Blazingly pretty at 19, Janelle Vonn was the quintessential California Girl, and all men were drawn to her, including the one who killed her.
Instead of the Earps and the Clantons, Parker presents the Beckers and the Vonns; instead of the OK Corral, the abandoned SunBlest Oranges packing house in Tustin, California; and instead of a firefight, a rumble, the aftermath of a school-kid incident. That’s when Nick and Andy Becker first set eyes on a five-year-old Janelle, an interested, if curiously detached, witness to her brothers’ humiliation. When the same setting is cordoned off as a murder scene fifteen years later, in October, 1968, with Janelle the brutally mistreated victim, Nick Becker, homicide detective for Tustin PD, is there. So is Andy Becker, crime reporter for the Orange County Journal. For different reasons, Janelle was special to both of them. Catching her killer is a matter of personal importance, though both already lead complicated lives. They independently begin to investigate, uncovering a long and varied list of suspects: a US congressman, a newspaper publisher, a musician, a high-school football coach, a third Becker brother, and even, momentarily, Timothy Leary. Charles Manson makes a brief but chilling appearance as well.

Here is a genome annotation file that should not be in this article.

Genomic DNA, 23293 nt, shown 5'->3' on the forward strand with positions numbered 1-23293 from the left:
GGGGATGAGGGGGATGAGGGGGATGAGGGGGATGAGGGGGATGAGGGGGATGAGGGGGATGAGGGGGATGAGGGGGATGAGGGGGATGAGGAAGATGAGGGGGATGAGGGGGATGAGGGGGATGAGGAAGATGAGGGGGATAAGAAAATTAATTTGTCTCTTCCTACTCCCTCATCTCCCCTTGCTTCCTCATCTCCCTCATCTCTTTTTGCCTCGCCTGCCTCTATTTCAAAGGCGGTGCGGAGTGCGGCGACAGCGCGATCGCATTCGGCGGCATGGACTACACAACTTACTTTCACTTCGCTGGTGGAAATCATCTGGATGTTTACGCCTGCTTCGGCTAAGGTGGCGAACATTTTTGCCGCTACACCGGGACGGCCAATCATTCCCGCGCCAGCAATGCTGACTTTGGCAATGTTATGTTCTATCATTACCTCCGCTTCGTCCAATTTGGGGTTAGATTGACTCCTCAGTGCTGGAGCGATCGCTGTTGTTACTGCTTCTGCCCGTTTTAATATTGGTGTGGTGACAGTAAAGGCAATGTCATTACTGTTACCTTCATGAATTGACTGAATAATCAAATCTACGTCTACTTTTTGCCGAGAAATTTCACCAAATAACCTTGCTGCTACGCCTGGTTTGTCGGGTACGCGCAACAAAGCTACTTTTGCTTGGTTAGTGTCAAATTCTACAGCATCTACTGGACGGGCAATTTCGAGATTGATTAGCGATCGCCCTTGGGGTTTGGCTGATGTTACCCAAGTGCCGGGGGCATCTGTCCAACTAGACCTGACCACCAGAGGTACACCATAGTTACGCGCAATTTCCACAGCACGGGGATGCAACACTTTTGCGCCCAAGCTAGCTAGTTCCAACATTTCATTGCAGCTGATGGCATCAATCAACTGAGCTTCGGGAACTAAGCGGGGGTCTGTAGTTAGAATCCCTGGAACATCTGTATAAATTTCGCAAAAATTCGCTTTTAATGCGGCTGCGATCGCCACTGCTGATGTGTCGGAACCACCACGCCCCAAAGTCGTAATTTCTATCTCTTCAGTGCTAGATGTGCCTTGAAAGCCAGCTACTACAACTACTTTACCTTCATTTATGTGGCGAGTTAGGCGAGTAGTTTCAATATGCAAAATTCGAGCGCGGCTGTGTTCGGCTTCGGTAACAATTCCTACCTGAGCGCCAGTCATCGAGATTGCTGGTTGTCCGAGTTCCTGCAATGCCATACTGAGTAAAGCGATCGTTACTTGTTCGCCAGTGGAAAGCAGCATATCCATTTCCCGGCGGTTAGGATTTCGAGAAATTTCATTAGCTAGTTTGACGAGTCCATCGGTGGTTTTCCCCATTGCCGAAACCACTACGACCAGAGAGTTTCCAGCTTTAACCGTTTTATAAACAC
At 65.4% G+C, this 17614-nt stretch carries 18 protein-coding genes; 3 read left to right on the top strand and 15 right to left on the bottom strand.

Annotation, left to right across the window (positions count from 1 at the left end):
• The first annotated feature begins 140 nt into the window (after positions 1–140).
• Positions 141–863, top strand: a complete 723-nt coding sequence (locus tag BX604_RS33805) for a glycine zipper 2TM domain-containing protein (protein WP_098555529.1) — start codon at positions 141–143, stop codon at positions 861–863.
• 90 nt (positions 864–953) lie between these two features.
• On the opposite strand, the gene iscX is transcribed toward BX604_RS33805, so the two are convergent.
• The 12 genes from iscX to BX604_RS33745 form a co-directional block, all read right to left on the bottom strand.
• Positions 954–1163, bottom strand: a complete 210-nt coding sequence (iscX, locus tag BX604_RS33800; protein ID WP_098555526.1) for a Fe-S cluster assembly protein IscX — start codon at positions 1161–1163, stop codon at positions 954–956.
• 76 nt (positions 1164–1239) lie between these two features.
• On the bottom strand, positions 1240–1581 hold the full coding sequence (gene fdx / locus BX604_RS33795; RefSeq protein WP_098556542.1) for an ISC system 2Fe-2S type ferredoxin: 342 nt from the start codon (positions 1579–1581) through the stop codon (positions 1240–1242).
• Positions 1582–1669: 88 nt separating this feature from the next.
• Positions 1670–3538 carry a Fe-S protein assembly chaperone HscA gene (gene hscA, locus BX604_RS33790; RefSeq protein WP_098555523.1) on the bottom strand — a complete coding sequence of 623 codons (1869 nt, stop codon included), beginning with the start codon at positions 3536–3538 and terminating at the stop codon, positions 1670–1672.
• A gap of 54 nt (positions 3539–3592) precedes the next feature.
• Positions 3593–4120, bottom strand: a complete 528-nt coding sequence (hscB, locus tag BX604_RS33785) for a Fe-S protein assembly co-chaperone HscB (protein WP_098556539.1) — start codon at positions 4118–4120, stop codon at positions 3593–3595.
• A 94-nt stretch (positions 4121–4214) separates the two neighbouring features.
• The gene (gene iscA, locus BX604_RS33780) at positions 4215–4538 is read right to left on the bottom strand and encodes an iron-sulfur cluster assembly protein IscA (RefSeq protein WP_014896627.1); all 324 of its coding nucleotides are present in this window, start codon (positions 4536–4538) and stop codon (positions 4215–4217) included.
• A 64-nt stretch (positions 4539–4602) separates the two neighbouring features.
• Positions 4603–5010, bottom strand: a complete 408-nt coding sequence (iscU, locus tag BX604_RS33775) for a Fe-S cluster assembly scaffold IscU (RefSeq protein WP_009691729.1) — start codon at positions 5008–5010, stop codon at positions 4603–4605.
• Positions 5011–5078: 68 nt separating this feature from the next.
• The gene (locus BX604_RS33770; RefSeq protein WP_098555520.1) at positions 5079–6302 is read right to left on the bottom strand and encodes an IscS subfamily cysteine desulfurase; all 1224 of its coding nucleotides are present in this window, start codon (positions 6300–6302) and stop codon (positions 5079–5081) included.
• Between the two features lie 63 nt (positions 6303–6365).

Love, lust, murder, betrayal, suffering, and redemption all parade by as a brilliant tale-spinner (Cold Pursuit, 2003, etc.) once again has his way with us.